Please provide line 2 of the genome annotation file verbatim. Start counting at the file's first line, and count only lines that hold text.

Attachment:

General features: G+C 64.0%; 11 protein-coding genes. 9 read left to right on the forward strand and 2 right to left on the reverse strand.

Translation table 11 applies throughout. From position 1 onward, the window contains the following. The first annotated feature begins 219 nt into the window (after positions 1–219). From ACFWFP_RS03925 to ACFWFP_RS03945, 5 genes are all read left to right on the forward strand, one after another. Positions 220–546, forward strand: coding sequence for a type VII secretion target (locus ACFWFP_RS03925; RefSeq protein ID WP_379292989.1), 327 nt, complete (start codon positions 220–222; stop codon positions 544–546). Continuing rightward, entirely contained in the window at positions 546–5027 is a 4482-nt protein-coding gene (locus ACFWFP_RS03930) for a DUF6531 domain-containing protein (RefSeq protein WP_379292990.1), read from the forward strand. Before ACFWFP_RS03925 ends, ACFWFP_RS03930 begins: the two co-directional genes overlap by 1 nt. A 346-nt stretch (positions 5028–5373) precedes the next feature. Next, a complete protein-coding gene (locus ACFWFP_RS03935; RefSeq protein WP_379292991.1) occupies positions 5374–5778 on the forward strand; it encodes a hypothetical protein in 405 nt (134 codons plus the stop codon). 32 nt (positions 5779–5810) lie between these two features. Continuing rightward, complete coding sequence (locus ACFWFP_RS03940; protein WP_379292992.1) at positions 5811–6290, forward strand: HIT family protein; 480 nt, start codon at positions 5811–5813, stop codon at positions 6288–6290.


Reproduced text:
Translation table 11 applies throughout. From position 1 onward, the window contains the following. The first annotated feature begins 219 nt into the window (after positions 1–219). From ACFWFP_RS03925 to ACFWFP_RS03945, 5 genes are all read left to right on the forward strand, one after another. Positions 220–546, forward strand: coding sequence for a type VII secretion target (locus ACFWFP_RS03925; RefSeq protein ID WP_379292989.1), 327 nt, complete (start codon positions 220–222; stop codon positions 544–546). Continuing rightward, entirely contained in the window at positions 546–5027 is a 4482-nt protein-coding gene (locus ACFWFP_RS03930) for a DUF6531 domain-containing protein (RefSeq protein WP_379292990.1), read from the forward strand. Before ACFWFP_RS03925 ends, ACFWFP_RS03930 begins: the two co-directional genes overlap by 1 nt. A 346-nt stretch (positions 5028–5373) precedes the next feature. Next, a complete protein-coding gene (locus ACFWFP_RS03935; RefSeq protein WP_379292991.1) occupies positions 5374–5778 on the forward strand; it encodes a hypothetical protein in 405 nt (134 codons plus the stop codon). 32 nt (positions 5779–5810) lie between these two features. Continuing rightward, complete coding sequence (locus ACFWFP_RS03940; protein WP_379292992.1) at positions 5811–6290, forward strand: HIT family protein; 480 nt, start codon at positions 5811–5813, stop codon at positions 6288–6290.